Not the Flu: Sandi Patty Reflects on her Fight Against COVID-19

 In All Church of God, Central, CHOG, The Way

By David Vogel

“We just needed people to know this is serious,” stressed Sandi Patty. “This isn’t something that was made up. And it’s not just the flu.”

For decades, Sandi Patty’s iconic voice has inspired and encouraged people around the world. Her music has earned the singer five Grammy and twenty-three Dove awards along the way. But when she and her husband Don Peslis, both members of Crossings Community Church in Oklahoma City, were diagnosed with the coronavirus, she found her voice had new purpose.

Patty was among the earliest public figures (with Tom Hanks only days earlier) to come forward with the diagnosis. This reveal itself carried a lot of responsibility. “When you don’t know someone, or you haven’t gone through it, it’s very hard to not wonder, ‘Seriously? Is this all just made up?’” Patty said. “I wanted to give a face to somebody.”

Within forty-eight hours, Patty recalled how she went from the best she’s felt to feeling miserable. “I have never, honestly, been sicker in my whole life,” she said. “This thing is real.” Intense body aches and shortness of breath were her two worst symptoms. She felt like these attacks were not going away. “It felt like someone had taken their elbow and was pushing it into my chest.”

Patty felt called, at that moment, to be a voice of authenticity to what people around the world were feeling. “I have some fabulous friends, and they have been on social media every day with words of encouragement. This outpouring was fantastic,” she remarked. Patty, however, was not feeling emotionally better in the middle of a physical attack.

Sandi and Don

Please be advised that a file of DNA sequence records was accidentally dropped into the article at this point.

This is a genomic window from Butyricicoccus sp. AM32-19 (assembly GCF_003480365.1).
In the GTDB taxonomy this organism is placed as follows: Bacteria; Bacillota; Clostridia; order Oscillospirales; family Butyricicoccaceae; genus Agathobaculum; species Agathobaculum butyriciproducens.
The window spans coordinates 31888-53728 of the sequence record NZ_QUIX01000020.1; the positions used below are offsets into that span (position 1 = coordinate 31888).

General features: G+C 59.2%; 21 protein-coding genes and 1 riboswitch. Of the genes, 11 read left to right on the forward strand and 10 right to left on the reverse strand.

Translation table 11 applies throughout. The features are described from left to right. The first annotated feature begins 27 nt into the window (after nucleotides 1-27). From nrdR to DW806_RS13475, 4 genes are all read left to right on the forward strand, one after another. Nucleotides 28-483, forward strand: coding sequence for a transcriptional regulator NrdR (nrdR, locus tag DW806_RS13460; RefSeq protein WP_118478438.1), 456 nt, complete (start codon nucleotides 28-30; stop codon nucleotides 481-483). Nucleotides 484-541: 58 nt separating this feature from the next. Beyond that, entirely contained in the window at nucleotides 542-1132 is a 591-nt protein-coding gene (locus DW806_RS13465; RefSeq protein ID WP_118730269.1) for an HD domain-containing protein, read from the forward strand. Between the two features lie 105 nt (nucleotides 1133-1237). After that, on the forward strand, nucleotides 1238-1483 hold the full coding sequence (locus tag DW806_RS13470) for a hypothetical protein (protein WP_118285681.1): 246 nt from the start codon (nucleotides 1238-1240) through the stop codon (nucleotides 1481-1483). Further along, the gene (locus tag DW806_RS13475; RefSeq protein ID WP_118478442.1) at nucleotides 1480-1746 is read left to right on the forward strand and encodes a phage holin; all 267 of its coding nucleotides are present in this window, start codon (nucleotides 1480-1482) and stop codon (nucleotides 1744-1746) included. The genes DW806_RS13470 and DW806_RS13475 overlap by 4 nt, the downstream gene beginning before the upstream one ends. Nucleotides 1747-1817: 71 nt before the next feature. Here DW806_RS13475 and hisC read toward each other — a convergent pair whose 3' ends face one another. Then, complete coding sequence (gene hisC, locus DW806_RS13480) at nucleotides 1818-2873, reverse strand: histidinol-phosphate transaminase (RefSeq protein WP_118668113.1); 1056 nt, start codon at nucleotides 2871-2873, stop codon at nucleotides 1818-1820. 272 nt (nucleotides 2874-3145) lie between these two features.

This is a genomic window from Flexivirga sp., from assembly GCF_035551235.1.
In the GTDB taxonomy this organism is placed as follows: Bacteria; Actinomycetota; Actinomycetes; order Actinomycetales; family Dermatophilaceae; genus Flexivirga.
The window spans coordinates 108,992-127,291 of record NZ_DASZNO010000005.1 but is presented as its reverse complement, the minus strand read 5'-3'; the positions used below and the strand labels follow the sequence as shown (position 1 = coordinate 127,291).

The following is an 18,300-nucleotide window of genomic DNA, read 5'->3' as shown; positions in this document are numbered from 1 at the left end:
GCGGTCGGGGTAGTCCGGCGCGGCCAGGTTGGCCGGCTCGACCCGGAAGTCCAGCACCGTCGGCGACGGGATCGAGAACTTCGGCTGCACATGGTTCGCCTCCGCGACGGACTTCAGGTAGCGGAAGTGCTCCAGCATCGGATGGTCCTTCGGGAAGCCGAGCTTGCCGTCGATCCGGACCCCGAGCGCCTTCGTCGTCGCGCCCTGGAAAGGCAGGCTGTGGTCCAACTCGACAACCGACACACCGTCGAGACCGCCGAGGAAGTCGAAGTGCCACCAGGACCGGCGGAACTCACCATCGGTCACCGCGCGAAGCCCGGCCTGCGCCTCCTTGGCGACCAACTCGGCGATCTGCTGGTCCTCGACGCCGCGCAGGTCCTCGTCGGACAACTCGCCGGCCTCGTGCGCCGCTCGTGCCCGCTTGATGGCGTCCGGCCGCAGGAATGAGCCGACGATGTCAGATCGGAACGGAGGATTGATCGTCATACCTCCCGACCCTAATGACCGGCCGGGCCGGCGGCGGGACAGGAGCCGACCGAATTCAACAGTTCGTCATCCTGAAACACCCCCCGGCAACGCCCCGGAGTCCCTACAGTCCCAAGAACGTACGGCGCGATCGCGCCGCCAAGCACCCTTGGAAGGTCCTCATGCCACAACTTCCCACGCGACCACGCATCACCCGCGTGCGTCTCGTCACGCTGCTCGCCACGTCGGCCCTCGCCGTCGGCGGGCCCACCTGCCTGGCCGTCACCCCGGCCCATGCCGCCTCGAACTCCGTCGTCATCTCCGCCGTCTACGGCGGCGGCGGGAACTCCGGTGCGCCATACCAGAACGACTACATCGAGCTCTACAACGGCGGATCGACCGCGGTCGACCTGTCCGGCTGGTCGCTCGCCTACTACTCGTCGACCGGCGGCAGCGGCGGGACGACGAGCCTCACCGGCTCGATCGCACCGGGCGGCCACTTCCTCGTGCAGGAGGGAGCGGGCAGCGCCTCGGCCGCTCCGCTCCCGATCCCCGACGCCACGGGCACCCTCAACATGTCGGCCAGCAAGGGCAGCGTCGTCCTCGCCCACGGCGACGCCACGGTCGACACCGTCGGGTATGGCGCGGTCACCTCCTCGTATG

Patty uploaded a video in mid-March to her social media accounts sharing the news. She was direct to her many followers: “Well, I’m gonna get right to it. I have tested positive for the COVID-19 virus.” She then continued posting unfiltered, honest videos throughout her illness.

“Every day, we kept thinking, you know what, tomorrow we’re going to feel better,” she reflected. “But, for a long time, we just didn’t. I wanted to give people permission to say if you’re feeling trapped and you’re not OK right now, that’s all right.” In the moment, Sandi and Don certainly did not feel okay, but knew the joy would return down the line.

Patty likened the situation to that of Noah’s wife, who may have, in exasperation, said to God, “Like, you said forty days, that we’d be on the boat!’ They were actually in the ark twelve and a half months. Talk about quarantine!” she emphasized. The story does not end there, however. Patty rejoices that three words carry all the hope in the midst of uncertainty: “God remembered Noah” (Gen 8:1 NIV).

Both Sandi and Don have now recovered, but her advocacy is not over. They continue sheltering in place, being intentional about their actions, and asking others to do the same. “I’m afraid people will say, ‘Oh, it’s over,’ and will start getting a little bit lax on the social distancing and paying attention,” she said. “We can’t. We just simply cannot get relaxed on anything related to this virus.”

The reason, for Sandi and Don, does not come from self-preservation, but from love. “One of the best definitions of love I’ve ever come across is this: love means fighting for the highest good in another,” Patty said. “What are the ways that I can fight for the highest good of people? I can do it by staying home, six feet apart, wearing a mask, and only going out for the things I have to do. That is fighting for the highest good.”

It is a time for practicing unselfishness, Patty reflected. For she and Don, that included the difficult choice not to visit a brand-new grandson in Indiana. “With faith, you have to practice wisdom,” she believes. “God has not given us a spirit of fear, but of power, love, and of a sound mind. That is wisdom.”

Patty said she knows none of this pandemic surprised God. Yet, a believer must put wisdom into practice. She is reminded of God’s parting the waters of the Jordan River for the Israelites, as recorded in Joshua. God’s people had to put their faith into action as they approached the overflowing banks. “God, through Joshua, asked the priests to do something first before all the people could cross safely” she said. “They had to stop all their priestly rituals and step into the water.’ As the church, the priesthood of believers, we have to do our part of acting in this particular flood stage story.”

David Vogel is the communication director at the Central Community Church in Wichita, Kansas.

Learn more about the response of Church of God Ministries to the coronavirus (COVID-19), including resources for you and your church, at

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